Evaluating the Role of Pre-Application Reports in Improving Distributed Generation Interconnection Processes

Zachary Peterson, Eric Lockhart

Research output: NRELTechnical Report


Several tools have emerged in recent years to increase data exchange and transparency in the distributed generation interconnection process with the goal of reducing interconnection costs. One example is pre-application reports. These reports are generated by a utility at the request of prospective interconnection applicants to provide technical information about a specific point of interconnection. Formal pre-application report processes have been established in 12 states at the distribution system level as well as at the transmission level by the Federal Energy Regulatory Commission. These reports are a relatively low-cost method of informing applicants of grid conditions and potential interconnection limitations early in the interconnection process. Thus, this information may encourage interconnection in locations with little to no detrimental impact to the grid and low interconnection costs. Increasing transparency of these grid conditions may also enable applicants to better plan for interconnection costs and requirements, such as system modifications and complex engineering studies. By providing these benefits, pre-application reports are expected to reduce the number of canceled interconnection applications. This report evaluates this hypothesis by quantifying the impact pre-application report processes have on application approval rate. To evaluate this hypothesis this analysis uses utility-reported distributed generation interconnection data from four utilities in Massachusetts. The analysis considers a four-year time period before and a five-year period after pre-application report process were implemented. The results indicate that once pre-application reports were required for projects 500 kilowatts and larger the approval rate of applications increased by 24%. This suggests that pre-application reports may decrease the percentage of canceled projects. However, due to data and other limitations, these results do not necessarily connote causation. This analysis is an important first step and a prerequisite for future analyses regarding the impact of pre-application reports. Other potential impacts also recognized during this analysis included reducing sunk costs and reducing the number of projects requiring a complex review. Collection of additional data would allow for forming more robust conclusions about these impacts in the future. Such data include circuit-level data, interconnection cost data, policy and regulatory background, national-level data, and utility and developer attributes. These data provide necessary context to account for interrelated factors while evaluating pre-application reports. Filling such knowledge gaps ultimately aids regulators in applying best practices within the industry. As more and more distributed energy resources are interconnected, these best practices will become an integral aspect of efficiently transitioning to an electric grid capable of meeting the needs of the 21st century.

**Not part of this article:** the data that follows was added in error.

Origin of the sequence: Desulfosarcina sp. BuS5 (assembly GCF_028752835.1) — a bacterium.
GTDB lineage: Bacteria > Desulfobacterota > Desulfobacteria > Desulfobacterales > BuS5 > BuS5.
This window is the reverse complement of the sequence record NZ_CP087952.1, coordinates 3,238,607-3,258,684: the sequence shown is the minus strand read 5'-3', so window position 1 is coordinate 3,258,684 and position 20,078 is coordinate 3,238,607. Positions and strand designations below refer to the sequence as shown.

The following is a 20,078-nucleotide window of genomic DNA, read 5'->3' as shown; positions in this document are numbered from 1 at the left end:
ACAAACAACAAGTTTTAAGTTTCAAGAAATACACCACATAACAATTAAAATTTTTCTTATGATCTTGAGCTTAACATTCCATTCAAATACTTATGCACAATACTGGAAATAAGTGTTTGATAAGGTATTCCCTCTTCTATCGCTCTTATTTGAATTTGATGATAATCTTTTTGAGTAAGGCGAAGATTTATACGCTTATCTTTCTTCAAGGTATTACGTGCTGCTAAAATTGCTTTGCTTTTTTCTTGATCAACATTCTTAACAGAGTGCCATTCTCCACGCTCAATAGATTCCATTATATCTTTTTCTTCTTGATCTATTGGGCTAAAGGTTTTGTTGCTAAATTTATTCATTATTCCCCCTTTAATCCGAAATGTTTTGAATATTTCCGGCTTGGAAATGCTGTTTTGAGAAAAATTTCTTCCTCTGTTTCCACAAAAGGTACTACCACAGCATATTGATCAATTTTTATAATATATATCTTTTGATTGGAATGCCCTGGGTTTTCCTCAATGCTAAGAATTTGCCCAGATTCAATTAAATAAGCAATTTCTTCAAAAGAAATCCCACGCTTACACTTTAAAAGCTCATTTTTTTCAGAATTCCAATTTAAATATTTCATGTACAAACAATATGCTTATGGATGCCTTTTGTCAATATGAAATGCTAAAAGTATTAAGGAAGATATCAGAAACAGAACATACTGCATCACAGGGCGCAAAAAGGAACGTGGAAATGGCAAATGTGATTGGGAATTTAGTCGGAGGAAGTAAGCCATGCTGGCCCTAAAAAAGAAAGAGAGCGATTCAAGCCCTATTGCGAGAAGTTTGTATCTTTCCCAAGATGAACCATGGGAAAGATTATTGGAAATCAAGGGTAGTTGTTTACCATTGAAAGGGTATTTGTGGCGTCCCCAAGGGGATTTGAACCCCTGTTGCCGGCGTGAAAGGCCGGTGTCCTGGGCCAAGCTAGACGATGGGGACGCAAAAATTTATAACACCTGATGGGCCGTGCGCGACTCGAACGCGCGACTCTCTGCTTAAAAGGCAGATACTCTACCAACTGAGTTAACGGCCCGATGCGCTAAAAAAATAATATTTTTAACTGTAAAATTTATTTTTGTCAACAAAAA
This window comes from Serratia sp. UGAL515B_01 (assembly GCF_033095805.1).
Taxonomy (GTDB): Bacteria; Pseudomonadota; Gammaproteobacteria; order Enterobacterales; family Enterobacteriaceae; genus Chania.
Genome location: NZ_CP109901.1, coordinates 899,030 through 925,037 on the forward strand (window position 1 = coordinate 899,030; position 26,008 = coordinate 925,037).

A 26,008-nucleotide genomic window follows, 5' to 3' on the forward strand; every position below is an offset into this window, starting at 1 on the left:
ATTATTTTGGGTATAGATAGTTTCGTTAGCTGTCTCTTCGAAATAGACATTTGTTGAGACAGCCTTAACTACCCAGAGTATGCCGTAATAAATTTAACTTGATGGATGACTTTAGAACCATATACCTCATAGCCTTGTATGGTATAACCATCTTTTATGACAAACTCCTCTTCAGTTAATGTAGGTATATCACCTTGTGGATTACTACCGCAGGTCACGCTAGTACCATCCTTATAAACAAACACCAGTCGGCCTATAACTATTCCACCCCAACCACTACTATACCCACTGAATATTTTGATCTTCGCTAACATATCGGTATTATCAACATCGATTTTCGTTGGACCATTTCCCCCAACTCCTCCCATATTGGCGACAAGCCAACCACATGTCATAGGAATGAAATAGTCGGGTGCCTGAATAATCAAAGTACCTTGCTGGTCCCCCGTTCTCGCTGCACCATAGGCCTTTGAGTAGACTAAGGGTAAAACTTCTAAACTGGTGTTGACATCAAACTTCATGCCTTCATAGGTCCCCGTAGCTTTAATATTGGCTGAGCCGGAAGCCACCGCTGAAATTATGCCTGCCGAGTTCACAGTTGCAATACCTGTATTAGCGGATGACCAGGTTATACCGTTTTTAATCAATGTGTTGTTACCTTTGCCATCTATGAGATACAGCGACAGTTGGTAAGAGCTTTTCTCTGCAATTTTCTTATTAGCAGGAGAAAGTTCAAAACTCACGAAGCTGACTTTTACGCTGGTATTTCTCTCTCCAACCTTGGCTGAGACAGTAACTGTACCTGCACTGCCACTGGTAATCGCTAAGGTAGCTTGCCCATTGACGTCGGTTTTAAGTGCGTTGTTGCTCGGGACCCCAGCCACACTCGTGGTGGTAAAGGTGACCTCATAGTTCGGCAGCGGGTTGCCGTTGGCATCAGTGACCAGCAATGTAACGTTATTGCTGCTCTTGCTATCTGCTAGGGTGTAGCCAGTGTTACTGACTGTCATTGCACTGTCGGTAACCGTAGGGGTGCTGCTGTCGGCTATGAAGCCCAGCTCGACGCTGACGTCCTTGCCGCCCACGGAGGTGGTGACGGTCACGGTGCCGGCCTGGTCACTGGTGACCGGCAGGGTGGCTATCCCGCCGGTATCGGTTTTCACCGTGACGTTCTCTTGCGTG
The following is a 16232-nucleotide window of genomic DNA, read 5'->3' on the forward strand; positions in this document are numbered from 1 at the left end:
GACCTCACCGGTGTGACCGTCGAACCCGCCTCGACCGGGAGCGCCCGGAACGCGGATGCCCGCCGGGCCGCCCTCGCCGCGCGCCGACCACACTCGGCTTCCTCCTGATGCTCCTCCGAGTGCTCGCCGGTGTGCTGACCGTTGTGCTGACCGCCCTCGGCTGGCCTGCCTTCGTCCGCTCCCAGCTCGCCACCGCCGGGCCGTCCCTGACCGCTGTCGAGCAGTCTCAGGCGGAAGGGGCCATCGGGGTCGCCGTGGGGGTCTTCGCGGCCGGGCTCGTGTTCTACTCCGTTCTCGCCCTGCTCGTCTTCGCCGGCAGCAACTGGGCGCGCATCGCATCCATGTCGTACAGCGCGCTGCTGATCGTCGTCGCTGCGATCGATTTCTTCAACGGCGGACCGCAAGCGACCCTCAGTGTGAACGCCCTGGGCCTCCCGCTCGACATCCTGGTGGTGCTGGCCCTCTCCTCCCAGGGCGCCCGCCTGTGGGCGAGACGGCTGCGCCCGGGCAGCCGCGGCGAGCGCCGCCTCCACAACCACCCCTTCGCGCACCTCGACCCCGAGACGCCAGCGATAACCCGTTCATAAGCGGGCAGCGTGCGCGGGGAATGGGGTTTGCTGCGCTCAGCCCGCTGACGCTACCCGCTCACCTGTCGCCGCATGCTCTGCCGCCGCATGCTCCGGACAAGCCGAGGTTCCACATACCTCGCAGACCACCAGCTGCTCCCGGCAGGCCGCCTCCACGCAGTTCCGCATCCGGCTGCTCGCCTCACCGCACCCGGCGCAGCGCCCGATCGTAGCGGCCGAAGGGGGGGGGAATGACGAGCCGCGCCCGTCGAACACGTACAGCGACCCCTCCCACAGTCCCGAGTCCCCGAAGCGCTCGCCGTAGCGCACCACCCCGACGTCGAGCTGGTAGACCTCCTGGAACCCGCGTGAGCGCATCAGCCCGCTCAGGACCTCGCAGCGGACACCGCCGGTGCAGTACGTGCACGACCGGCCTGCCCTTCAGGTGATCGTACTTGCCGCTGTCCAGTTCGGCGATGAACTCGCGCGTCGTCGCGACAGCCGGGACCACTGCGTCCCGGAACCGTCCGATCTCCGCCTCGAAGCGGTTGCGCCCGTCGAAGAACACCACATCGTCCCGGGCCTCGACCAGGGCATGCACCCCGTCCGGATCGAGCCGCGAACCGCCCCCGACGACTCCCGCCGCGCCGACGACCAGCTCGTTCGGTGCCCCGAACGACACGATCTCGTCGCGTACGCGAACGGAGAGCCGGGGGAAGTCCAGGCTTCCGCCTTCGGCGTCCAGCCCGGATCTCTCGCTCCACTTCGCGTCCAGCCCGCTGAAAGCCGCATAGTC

Original languageAmerican English
Number of pages34
StatePublished - 2018

NREL Publication Number

  • NREL/TP-7A40-71765


  • analysis
  • electric grid
  • interconnection


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